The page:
Tip! Content management systems take a bit of a learning curve, but once you know how to use one, you know how to use them all. Invest a little time to learn them, and you’ll find a very flexible system that can be modified to suit any of your needs.
METHOD 4: Website Building SERVICE
I know I’m repeating myself a lot, but hey, I don’t know who actually reads through the whole article and who just skips to what sections they’re interested in, so I’ll talk about these again.
Full-fledged website builders like Squarespace, Weebly, and Wix are meant to take the complexity out of website making.
Here are some popular website builders that I personally recommend, although there are many out there:
Squarespace✨ — The leading all-in-one site builder with a variety of elegant and beautiful themes. Robust features and lots of content options, all in an easy drag-and-drop editor. Supports sites that need many different features like stores, blogs, portfolios, and more.
Carrd.co📄 — An inexpensive site builder with beautiful themes, great for simple sites, resumes, or other one-page sites. Plans start from just $9/year.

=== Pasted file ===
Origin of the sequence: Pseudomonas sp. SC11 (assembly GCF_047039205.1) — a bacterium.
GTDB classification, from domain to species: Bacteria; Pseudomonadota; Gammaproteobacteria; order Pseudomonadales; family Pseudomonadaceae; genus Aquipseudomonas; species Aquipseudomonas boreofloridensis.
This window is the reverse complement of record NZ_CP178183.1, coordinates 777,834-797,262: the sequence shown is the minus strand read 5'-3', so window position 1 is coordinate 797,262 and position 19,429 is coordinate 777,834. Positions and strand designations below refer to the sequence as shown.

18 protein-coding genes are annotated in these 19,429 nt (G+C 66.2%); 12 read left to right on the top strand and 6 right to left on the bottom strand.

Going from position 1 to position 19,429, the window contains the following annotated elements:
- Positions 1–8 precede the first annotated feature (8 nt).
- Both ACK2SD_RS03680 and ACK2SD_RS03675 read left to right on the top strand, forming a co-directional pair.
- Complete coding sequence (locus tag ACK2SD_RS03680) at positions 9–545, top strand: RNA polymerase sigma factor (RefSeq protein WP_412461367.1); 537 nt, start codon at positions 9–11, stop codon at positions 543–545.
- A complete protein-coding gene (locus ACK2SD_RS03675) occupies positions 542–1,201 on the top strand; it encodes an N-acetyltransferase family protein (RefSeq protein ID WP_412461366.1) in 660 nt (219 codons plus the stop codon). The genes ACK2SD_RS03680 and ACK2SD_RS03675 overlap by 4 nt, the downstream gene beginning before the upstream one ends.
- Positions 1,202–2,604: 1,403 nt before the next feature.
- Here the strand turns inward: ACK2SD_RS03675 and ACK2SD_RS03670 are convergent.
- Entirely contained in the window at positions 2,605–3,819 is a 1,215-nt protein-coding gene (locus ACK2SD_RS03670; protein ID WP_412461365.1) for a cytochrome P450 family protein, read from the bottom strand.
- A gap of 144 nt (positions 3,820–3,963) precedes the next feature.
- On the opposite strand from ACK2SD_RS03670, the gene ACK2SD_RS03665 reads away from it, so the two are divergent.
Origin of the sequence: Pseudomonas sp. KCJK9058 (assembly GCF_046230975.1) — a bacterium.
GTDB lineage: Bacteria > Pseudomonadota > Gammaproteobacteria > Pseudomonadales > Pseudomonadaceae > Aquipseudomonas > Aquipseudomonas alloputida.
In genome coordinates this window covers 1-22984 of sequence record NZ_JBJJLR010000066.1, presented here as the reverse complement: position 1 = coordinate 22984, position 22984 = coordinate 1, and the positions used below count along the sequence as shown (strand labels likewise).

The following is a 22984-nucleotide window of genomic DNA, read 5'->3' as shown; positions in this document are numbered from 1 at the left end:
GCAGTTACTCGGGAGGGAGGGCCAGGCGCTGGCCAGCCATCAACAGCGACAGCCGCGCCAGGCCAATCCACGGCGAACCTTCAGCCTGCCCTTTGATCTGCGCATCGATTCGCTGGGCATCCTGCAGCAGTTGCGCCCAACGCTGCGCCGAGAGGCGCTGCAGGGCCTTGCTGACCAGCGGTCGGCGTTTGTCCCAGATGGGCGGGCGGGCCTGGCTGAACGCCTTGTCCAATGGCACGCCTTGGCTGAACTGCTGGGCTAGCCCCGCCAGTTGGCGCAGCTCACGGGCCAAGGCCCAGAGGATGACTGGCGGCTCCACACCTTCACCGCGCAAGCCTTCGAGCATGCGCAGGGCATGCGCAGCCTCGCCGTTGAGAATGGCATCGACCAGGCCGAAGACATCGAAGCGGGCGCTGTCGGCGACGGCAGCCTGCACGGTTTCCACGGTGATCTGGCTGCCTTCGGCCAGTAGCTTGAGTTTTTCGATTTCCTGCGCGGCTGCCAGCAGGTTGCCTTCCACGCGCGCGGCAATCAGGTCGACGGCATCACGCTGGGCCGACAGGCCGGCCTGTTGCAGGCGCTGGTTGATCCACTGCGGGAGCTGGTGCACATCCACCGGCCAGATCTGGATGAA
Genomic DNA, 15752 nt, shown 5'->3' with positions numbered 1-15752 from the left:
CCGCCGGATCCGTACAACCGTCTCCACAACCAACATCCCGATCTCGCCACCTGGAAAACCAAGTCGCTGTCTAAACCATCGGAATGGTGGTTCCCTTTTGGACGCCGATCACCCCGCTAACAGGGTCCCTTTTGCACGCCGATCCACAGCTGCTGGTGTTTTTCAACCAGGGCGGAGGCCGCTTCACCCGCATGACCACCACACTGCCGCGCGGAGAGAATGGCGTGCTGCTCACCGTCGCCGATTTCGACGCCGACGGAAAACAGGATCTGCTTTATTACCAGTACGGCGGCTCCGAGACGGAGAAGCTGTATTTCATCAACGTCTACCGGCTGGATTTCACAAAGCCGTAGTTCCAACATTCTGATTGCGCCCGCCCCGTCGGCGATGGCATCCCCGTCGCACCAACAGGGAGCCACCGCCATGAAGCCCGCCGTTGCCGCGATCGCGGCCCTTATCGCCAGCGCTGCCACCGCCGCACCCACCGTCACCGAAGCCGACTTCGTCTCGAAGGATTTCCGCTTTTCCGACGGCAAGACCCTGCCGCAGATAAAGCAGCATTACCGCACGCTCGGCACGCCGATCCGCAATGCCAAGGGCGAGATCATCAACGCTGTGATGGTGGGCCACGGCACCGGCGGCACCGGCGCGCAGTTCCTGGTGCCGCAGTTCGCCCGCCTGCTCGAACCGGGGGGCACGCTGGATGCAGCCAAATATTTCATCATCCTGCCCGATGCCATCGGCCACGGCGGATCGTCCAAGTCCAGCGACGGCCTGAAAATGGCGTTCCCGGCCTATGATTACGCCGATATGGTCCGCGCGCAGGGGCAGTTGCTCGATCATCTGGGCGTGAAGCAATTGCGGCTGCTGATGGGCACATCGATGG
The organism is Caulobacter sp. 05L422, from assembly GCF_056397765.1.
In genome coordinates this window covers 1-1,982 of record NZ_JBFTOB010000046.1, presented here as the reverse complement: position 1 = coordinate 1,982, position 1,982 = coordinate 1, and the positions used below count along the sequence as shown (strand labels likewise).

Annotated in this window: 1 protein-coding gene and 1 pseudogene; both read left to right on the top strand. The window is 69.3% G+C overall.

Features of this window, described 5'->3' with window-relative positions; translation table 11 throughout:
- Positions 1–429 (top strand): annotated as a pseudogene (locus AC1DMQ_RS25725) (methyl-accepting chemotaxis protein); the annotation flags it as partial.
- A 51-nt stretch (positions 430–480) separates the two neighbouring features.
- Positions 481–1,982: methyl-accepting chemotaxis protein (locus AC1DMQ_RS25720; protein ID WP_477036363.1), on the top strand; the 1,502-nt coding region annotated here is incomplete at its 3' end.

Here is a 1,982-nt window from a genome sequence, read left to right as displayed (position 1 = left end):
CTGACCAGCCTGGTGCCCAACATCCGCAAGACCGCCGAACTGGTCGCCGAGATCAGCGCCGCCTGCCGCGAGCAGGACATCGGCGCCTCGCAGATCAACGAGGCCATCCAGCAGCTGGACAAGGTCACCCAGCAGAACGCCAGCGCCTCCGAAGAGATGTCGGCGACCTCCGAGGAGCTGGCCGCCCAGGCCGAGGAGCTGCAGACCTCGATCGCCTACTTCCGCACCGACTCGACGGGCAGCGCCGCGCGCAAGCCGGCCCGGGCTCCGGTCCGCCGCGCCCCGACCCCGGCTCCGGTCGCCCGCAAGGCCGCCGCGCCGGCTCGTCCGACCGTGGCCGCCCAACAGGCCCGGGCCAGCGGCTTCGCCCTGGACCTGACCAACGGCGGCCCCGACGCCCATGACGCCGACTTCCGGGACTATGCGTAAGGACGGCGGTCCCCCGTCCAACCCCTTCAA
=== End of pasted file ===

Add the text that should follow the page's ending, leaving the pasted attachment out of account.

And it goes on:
Big Cartel🛍 — A site builder aimed at online stores. Makes running an online store super simple and easy.
Carbonmade📷 — A site builder aimed at portfolios. Gorgeous themes that show off your work as a professional. Plans start from $8/mo.
Wordpress📝 — Wordpress isn’t just an open-source CMS; it offers hosted plans as a site builder, starting from $3/mo. Great for bloggers.
Best for: People who are tired. (Just kidding. Unless…?)
Actually best for: Easy ways to set up and maintain a beautiful website, blog, or shop.
Recommendations: No specific skills required.
Total cost breakdowns
Domain name: $12/year or more
Web hosting: $4/mo or more, OR $8/mo or more with site builder
(For stores) SSL certificate: Free or more
If you’re paying significantly more than these costs, you’re probably paying for stuff you don’t need. Check the details of your payment packages to make sure that you’re using what you’re paying for.
Hopefully, this article didn’t drown you in a despair-inducing flood of overwhelming anxiety. Hopefully, it made the process of building a website a little more clear.
There’s a lot of different ways to create and maintain a website nowadays, and with each passing year, new technology is released to make things faster, cheaper, and easier! Maybe within five years, I can release another “how to build a website” article and it’ll only be one step. One can dream, right?